Stanford University, officially Leland Stanford Junior University, is a private research university in Stanford, California. Stanford was founded in 1885 by Leland and Jane Stanford in memory of their only child, Leland Stanford Jr., who had died of typhoid fever at age 15 the previous year. Stanford is generally ranked among the best universities in the world by academic publications. It is also one of the top fundraising institutions in the country, becoming the first school to raise more than one billion dollars in a year.
Leland Stanford was a U.S. senator and former governor of California who made his fortune as a railroad tycoon. The school admitted its first students on October 1, 1891, as a coeducational and non-denominational institution. Stanford University struggled financially after the death of Leland Stanford in 1893 and again after much of the campus was damaged by the 1906 San Francisco earthquake. Following World War II, provost Frederick Terman supported faculty and graduates' entrepreneurialism to build self-sufficient local industry in what would later be known as Silicon Valley.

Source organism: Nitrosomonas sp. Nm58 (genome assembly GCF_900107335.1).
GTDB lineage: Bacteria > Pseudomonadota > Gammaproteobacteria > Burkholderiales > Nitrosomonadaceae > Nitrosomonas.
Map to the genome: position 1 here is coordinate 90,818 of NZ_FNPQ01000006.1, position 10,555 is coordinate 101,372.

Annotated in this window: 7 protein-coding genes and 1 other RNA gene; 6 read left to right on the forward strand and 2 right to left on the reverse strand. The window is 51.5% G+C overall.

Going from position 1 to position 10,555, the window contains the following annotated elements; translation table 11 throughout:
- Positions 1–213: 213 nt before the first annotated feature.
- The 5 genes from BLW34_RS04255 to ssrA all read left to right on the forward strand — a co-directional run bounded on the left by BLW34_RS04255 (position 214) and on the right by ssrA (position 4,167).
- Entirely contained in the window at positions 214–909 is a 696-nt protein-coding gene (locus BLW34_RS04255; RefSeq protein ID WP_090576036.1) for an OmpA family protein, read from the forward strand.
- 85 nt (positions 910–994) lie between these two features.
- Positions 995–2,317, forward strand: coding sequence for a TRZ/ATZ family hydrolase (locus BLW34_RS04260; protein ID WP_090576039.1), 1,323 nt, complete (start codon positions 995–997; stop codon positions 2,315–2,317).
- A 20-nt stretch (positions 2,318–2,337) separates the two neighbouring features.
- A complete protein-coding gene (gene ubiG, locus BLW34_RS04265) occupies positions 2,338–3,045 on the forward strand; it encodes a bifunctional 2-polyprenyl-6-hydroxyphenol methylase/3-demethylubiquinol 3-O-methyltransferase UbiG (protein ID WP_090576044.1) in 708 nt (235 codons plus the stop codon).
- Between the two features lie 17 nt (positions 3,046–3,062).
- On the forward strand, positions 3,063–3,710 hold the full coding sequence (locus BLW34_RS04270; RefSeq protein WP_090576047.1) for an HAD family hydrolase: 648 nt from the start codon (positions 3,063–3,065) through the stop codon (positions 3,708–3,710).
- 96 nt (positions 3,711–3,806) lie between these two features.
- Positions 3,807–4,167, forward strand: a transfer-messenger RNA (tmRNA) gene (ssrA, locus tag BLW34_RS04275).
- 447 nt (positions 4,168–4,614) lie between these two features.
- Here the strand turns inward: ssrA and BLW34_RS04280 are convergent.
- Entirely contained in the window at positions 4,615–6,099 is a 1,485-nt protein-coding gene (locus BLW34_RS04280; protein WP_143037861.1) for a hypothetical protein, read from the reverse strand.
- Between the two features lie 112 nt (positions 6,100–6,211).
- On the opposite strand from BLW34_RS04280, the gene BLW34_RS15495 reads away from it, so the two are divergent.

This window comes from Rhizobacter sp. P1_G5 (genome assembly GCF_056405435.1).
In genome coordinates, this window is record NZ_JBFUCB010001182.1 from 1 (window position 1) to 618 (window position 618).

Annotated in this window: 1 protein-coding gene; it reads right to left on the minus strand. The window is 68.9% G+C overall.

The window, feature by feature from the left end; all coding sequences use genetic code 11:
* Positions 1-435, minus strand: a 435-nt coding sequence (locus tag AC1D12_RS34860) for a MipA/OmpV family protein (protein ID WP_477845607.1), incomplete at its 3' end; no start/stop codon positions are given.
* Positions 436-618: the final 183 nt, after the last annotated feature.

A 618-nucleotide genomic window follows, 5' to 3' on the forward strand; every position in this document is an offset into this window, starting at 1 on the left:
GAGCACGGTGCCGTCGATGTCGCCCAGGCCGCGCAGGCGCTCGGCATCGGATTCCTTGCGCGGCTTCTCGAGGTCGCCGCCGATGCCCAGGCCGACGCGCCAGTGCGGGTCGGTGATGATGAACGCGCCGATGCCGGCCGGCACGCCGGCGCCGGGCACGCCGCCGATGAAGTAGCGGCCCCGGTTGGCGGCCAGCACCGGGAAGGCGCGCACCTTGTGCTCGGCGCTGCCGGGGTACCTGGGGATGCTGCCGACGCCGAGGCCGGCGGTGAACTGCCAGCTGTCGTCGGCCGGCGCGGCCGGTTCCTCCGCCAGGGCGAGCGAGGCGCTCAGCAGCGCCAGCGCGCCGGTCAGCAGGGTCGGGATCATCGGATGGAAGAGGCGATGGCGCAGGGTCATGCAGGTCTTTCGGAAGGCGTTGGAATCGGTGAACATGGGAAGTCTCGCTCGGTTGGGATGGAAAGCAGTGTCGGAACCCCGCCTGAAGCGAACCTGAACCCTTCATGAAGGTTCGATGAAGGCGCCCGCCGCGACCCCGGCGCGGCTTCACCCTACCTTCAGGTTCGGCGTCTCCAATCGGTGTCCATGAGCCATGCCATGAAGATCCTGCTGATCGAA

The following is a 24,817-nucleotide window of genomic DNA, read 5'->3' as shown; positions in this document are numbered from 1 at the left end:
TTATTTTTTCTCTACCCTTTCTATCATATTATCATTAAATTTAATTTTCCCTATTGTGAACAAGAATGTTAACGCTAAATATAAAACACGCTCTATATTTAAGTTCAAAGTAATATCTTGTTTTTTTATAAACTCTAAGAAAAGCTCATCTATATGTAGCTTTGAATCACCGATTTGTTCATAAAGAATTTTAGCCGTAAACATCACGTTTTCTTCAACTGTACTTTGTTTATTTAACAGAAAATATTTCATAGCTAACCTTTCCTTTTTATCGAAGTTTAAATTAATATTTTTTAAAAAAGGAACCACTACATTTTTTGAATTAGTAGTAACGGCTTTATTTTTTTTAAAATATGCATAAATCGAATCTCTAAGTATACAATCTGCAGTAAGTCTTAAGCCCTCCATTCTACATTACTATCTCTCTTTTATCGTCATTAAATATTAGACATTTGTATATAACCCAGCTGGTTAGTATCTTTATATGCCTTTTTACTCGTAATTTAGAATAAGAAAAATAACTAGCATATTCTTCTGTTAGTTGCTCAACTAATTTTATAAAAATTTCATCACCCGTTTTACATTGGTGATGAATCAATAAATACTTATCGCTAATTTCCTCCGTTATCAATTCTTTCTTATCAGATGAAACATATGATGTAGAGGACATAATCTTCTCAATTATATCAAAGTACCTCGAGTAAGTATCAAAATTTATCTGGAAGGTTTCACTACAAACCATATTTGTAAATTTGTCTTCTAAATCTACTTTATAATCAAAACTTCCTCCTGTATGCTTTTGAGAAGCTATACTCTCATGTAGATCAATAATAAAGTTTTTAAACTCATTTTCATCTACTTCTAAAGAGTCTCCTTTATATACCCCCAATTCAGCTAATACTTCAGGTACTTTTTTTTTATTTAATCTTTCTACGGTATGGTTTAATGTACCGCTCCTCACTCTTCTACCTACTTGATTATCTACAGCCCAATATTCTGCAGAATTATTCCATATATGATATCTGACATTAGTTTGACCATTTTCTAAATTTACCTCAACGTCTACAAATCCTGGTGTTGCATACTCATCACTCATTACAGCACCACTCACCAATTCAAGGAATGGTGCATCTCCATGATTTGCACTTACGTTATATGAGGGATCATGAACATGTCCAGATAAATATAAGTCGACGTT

The university is organized around seven schools: three schools consisting of 40 academic departments at the undergraduate level as well as four professional schools that focus on graduate programs in law, medicine, education, and business. All schools are on the same campus. Students compete in 36 varsity sports, and the university is one of two private institutions in the Division I FBS Pac-12 Conference. It has gained 128 NCAA team championships, and Stanford has won the NACDA Directors' Cup for 25 consecutive years, beginning in 1994–1995. In addition, Stanford students and alumni have won 270 Olympic medals including 139 gold medals.
Highest paying job titles at Stanford University include Senior Financial Analyst, Communications Manager, and Software Engineer